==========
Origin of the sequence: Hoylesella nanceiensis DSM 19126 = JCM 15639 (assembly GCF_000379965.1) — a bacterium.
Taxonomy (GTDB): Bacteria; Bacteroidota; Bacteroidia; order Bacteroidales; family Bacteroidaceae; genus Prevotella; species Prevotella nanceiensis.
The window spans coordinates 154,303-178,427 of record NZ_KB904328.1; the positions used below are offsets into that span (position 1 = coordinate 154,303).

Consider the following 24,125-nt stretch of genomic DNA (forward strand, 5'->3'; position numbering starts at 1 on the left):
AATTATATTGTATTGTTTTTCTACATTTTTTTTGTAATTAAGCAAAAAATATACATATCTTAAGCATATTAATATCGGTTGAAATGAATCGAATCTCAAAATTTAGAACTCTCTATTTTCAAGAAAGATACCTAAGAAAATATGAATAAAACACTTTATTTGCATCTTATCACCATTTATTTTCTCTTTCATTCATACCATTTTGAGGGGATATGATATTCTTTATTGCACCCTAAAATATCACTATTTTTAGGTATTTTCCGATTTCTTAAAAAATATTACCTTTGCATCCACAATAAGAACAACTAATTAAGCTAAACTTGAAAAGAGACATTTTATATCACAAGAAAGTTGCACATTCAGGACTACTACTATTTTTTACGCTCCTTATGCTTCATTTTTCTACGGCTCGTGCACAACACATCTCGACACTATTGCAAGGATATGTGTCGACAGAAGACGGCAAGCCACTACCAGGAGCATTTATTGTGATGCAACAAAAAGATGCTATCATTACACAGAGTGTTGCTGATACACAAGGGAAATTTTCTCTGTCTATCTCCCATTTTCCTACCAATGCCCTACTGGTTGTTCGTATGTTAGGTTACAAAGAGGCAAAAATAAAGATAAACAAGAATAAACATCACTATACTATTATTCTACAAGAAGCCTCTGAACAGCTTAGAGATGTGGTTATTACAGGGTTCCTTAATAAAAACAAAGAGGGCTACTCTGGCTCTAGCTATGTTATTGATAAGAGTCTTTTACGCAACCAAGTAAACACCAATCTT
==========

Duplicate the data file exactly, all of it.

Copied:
Origin of the sequence: Hoylesella nanceiensis DSM 19126 = JCM 15639 (assembly GCF_000379965.1) — a bacterium.
Taxonomy (GTDB): Bacteria; Bacteroidota; Bacteroidia; order Bacteroidales; family Bacteroidaceae; genus Prevotella; species Prevotella nanceiensis.
The window spans coordinates 154,303-178,427 of record NZ_KB904328.1; the positions used below are offsets into that span (position 1 = coordinate 154,303).

Consider the following 24,125-nt stretch of genomic DNA (forward strand, 5'->3'; position numbering starts at 1 on the left):
AATTATATTGTATTGTTTTTCTACATTTTTTTTGTAATTAAGCAAAAAATATACATATCTTAAGCATATTAATATCGGTTGAAATGAATCGAATCTCAAAATTTAGAACTCTCTATTTTCAAGAAAGATACCTAAGAAAATATGAATAAAACACTTTATTTGCATCTTATCACCATTTATTTTCTCTTTCATTCATACCATTTTGAGGGGATATGATATTCTTTATTGCACCCTAAAATATCACTATTTTTAGGTATTTTCCGATTTCTTAAAAAATATTACCTTTGCATCCACAATAAGAACAACTAATTAAGCTAAACTTGAAAAGAGACATTTTATATCACAAGAAAGTTGCACATTCAGGACTACTACTATTTTTTACGCTCCTTATGCTTCATTTTTCTACGGCTCGTGCACAACACATCTCGACACTATTGCAAGGATATGTGTCGACAGAAGACGGCAAGCCACTACCAGGAGCATTTATTGTGATGCAACAAAAAGATGCTATCATTACACAGAGTGTTGCTGATACACAAGGGAAATTTTCTCTGTCTATCTCCCATTTTCCTACCAATGCCCTACTGGTTGTTCGTATGTTAGGTTACAAAGAGGCAAAAATAAAGATAAACAAGAATAAACATCACTATACTATTATTCTACAAGAAGCCTCTGAACAGCTTAGAGATGTGGTTATTACAGGGTTCCTTAATAAAAACAAAGAGGGCTACTCTGGCTCTAGCTATGTTATTGATAAGAGTCTTTTACGCAACCAAGTAAACACCAATCTT